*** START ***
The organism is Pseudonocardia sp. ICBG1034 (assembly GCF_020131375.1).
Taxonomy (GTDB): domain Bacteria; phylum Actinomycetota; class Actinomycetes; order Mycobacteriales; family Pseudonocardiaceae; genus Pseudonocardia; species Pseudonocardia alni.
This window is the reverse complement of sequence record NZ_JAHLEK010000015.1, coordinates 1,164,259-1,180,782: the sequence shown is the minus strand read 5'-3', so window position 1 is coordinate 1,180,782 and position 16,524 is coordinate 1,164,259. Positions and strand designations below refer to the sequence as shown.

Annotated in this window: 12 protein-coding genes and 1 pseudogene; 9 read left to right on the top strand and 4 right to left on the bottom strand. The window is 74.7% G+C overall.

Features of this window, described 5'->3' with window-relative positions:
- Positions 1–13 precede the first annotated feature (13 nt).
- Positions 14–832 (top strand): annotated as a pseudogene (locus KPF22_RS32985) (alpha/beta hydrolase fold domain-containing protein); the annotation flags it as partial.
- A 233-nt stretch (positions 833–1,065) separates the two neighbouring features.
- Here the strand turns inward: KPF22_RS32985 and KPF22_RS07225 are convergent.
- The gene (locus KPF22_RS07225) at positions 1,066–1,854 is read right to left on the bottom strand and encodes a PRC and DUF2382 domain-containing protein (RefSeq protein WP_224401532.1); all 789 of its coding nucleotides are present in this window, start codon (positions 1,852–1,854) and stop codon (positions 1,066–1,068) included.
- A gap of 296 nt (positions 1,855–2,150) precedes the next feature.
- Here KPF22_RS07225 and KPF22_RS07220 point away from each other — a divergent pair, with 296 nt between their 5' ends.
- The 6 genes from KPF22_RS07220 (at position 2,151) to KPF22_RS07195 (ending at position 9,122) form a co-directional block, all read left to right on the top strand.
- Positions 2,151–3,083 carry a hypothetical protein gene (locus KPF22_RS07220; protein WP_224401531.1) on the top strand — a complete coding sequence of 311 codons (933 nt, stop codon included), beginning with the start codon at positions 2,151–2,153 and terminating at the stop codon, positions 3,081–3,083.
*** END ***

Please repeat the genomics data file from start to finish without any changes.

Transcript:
The organism is Pseudonocardia sp. ICBG1034 (assembly GCF_020131375.1).
Taxonomy (GTDB): domain Bacteria; phylum Actinomycetota; class Actinomycetes; order Mycobacteriales; family Pseudonocardiaceae; genus Pseudonocardia; species Pseudonocardia alni.
This window is the reverse complement of sequence record NZ_JAHLEK010000015.1, coordinates 1,164,259-1,180,782: the sequence shown is the minus strand read 5'-3', so window position 1 is coordinate 1,180,782 and position 16,524 is coordinate 1,164,259. Positions and strand designations below refer to the sequence as shown.

Annotated in this window: 12 protein-coding genes and 1 pseudogene; 9 read left to right on the top strand and 4 right to left on the bottom strand. The window is 74.7% G+C overall.

Features of this window, described 5'->3' with window-relative positions:
- Positions 1–13 precede the first annotated feature (13 nt).
- Positions 14–832 (top strand): annotated as a pseudogene (locus KPF22_RS32985) (alpha/beta hydrolase fold domain-containing protein); the annotation flags it as partial.
- A 233-nt stretch (positions 833–1,065) separates the two neighbouring features.
- Here the strand turns inward: KPF22_RS32985 and KPF22_RS07225 are convergent.
- The gene (locus KPF22_RS07225) at positions 1,066–1,854 is read right to left on the bottom strand and encodes a PRC and DUF2382 domain-containing protein (RefSeq protein WP_224401532.1); all 789 of its coding nucleotides are present in this window, start codon (positions 1,852–1,854) and stop codon (positions 1,066–1,068) included.
- A gap of 296 nt (positions 1,855–2,150) precedes the next feature.
- Here KPF22_RS07225 and KPF22_RS07220 point away from each other — a divergent pair, with 296 nt between their 5' ends.
- The 6 genes from KPF22_RS07220 (at position 2,151) to KPF22_RS07195 (ending at position 9,122) form a co-directional block, all read left to right on the top strand.
- Positions 2,151–3,083 carry a hypothetical protein gene (locus KPF22_RS07220; protein WP_224401531.1) on the top strand — a complete coding sequence of 311 codons (933 nt, stop codon included), beginning with the start codon at positions 2,151–2,153 and terminating at the stop codon, positions 3,081–3,083.